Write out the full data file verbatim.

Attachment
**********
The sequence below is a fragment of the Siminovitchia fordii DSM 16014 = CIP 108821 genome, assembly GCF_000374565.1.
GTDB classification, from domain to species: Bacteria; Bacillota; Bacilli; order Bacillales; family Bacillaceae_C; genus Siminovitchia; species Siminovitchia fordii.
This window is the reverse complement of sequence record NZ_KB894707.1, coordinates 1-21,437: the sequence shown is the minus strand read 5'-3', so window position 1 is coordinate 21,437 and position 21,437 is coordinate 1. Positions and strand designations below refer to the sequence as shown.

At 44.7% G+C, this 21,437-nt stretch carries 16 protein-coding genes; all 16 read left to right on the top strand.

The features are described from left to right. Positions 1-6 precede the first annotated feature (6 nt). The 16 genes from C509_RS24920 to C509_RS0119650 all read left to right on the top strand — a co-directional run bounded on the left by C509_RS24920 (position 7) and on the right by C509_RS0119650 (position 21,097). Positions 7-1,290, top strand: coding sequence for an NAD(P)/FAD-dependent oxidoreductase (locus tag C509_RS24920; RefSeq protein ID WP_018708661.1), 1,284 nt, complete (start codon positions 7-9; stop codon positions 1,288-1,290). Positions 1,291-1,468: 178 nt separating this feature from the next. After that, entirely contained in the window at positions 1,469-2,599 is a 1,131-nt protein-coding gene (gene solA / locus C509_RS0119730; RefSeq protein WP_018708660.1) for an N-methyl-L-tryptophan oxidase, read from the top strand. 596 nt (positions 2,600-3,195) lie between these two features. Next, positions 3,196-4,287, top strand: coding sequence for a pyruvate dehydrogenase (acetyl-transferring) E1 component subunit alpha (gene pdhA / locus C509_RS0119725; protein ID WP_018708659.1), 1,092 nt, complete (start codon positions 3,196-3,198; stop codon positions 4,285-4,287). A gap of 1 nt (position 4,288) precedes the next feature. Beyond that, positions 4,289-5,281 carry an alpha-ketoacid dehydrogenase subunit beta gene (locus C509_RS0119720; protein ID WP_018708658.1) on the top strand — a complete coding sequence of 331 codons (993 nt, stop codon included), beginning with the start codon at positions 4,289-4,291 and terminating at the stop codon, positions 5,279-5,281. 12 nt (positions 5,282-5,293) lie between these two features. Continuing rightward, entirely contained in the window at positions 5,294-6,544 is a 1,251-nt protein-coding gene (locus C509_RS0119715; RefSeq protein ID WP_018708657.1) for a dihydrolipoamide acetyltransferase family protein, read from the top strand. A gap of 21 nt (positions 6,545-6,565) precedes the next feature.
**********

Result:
The sequence below is a fragment of the Siminovitchia fordii DSM 16014 = CIP 108821 genome, assembly GCF_000374565.1.
GTDB classification, from domain to species: Bacteria; Bacillota; Bacilli; order Bacillales; family Bacillaceae_C; genus Siminovitchia; species Siminovitchia fordii.
This window is the reverse complement of sequence record NZ_KB894707.1, coordinates 1-21,437: the sequence shown is the minus strand read 5'-3', so window position 1 is coordinate 21,437 and position 21,437 is coordinate 1. Positions and strand designations below refer to the sequence as shown.

At 44.7% G+C, this 21,437-nt stretch carries 16 protein-coding genes; all 16 read left to right on the top strand.

The features are described from left to right. Positions 1-6 precede the first annotated feature (6 nt). The 16 genes from C509_RS24920 to C509_RS0119650 all read left to right on the top strand — a co-directional run bounded on the left by C509_RS24920 (position 7) and on the right by C509_RS0119650 (position 21,097). Positions 7-1,290, top strand: coding sequence for an NAD(P)/FAD-dependent oxidoreductase (locus tag C509_RS24920; RefSeq protein ID WP_018708661.1), 1,284 nt, complete (start codon positions 7-9; stop codon positions 1,288-1,290). Positions 1,291-1,468: 178 nt separating this feature from the next. After that, entirely contained in the window at positions 1,469-2,599 is a 1,131-nt protein-coding gene (gene solA / locus C509_RS0119730; RefSeq protein WP_018708660.1) for an N-methyl-L-tryptophan oxidase, read from the top strand. 596 nt (positions 2,600-3,195) lie between these two features. Next, positions 3,196-4,287, top strand: coding sequence for a pyruvate dehydrogenase (acetyl-transferring) E1 component subunit alpha (gene pdhA / locus C509_RS0119725; protein ID WP_018708659.1), 1,092 nt, complete (start codon positions 3,196-3,198; stop codon positions 4,285-4,287). A gap of 1 nt (position 4,288) precedes the next feature. Beyond that, positions 4,289-5,281 carry an alpha-ketoacid dehydrogenase subunit beta gene (locus C509_RS0119720; protein ID WP_018708658.1) on the top strand — a complete coding sequence of 331 codons (993 nt, stop codon included), beginning with the start codon at positions 4,289-4,291 and terminating at the stop codon, positions 5,279-5,281. 12 nt (positions 5,282-5,293) lie between these two features. Continuing rightward, entirely contained in the window at positions 5,294-6,544 is a 1,251-nt protein-coding gene (locus C509_RS0119715; RefSeq protein ID WP_018708657.1) for a dihydrolipoamide acetyltransferase family protein, read from the top strand. A gap of 21 nt (positions 6,545-6,565) precedes the next feature.